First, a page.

Therefore, the explanations are adult myths, or as Jung might put it, self-portraitures. And unfortunately, these myths are oppressive narratives which enforce the fragility and folly of man. Foolishness, selfishness, and short-sightedness led the early generations to blunder across a land once inhabited harmoniously by the Indian. Now, the rural American has fallen victim to his own misdeeds. Jack’s father sums up these feelings by claiming the land is “cursed;” a curse being a sort of supernatural punishment in response to transgression. Although he might not consciously believe it, subconsciously he’s contributing to a rhetoric that’s eroding his manhood as the dust his farm. His only response is to survive – not live – survive.
Others respond in equally inadequate ways. Those experiencing ‘dust dementia’ have begun to worship the weather, specifically by nailing rattlesnakes to fences as pagan offerings. Others have found substitutes for their frustration. Jack is bullied by children also rendered lame by the drought, and later, a killing of rabbits turns into ritual frenzy. Some, like the Talbots, have migrated.
Jack, however, experiences the world through the only analytical lens he has available – stories that offer flickers of hope and power. Although his hero’s journey might only be illusions brought on by dementia, that doesn’t diminish their authenticity to him. By placing himself in the role of hero, Jack is able to confront ‘his inner demons,’ in this case, the power that the weather holds over him, navigate a death world ruled by adults, and achieve a manhood so-far denied.
The specific stories that assist this transition are Frank Baum’s The Wizard of Oz and old Appalachian legends called Jack Tales. The distance between the worlds of the child and the adult are contextualized by the realms of Kansas and Oz (which, I might add, are also divided by a life-destroying desert). Jack identifies with the Wizard: neither have a place in Kansas, and both of them wish to be special, to be recognized and to be important. It’s the Jack Tales, however, which empower Jack to act beyond his own physical and mental means. The folk hero encounters terrible authorities – a variety of kings – which he must outwit through tournaments, ambushes and trials. Jack, too, encounters an impossible foe – not the dust, but a creature made of rain which desires to make humankind bow down to him. Jack does not submit; he defeats the creature, and therefore, psychically, defeats the desire within him to become submissive and cowardly. The defeat, Phelan hints, might not entirely be in Jack’s mind, as moments later, it begins to rain.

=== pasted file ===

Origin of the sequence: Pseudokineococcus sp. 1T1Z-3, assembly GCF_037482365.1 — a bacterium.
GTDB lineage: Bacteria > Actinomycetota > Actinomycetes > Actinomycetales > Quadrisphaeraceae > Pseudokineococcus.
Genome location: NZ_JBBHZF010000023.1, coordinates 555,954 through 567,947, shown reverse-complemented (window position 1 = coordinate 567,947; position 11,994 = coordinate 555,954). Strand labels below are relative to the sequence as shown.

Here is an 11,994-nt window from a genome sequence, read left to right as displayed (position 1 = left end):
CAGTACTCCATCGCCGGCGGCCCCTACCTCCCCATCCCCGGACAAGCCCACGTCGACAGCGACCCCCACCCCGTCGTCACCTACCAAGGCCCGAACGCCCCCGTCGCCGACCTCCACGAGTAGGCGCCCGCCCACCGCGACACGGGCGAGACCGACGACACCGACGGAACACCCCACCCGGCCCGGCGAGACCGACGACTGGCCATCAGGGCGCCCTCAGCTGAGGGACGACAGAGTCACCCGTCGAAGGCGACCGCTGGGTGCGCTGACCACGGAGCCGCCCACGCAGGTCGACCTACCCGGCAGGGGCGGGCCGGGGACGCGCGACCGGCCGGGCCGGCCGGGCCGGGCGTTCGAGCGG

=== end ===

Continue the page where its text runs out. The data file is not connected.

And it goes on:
Some readers might complain that this conclusion devolves into wish fulfillment, but I’d argue that that actually lends itself quite well to Phelan. In the end, Storm in the Barn does not privilege objective truth. Instead, the novella illustrates how man’s world must not be confined to one interpretation, especially if that interpretation strips him of dignity or freedom. Man is a storyteller, whether methodical or metaphorical, whether by the hero’s path or pathology, and his surroundings are reinterpreted by psychic impressions. Was the rain in the end real? Or was it only in Jack’s mind? In any case, real or symbolic, the rain signifies the uplifting of the curse and the end of Jack’s impotency. Jack’s coming-of-age manifests with his father’s recognition. At that moment, the rain is not condensed droplets, not liquid water, but a gift from the goddess, a baptism, a rite-of-passage complete.
Bettelheim, Bruno. The Uses of Enchantment: The Meaning and Importance of Fairy Tales. New York: Penguin Random House, 2010. Print.
Jung, Carl and C. Kerenyi. “The Psychology of the Child Archetype.” Essays on a Science of Mythology: The Myth of the Divine Child and the Mysteries of Eleusis. Princeton University Press: New Jersey, 1969. Print.
Phelan, Matt. The Storm in the Barn. Massachusetts: Candlewick Press, 2009. Print.
An interesting aside that I couldn’t find a natural place to put into my essay without breaking its flow – Phelan illustrates the Jack Tales with the aesthetics of Golden Age superhero comics, characterizing the folk hero specifically with Superman poses. Possibly, Phelan didn’t include Superman for copyright reasons, or because Action Comics #1 (1938) wouldn’t have come out until the following year. However, I believe there’s a certain intentional connection that Phelan is making between the protagonist and the reader. I’ll leave the heavy thinking to you as I’ve done enough for today.
Many of these concepts reminded me of a certain Calvin & Hobbes strip, which I’ll post here out of a mixture of amusement and nostalgia: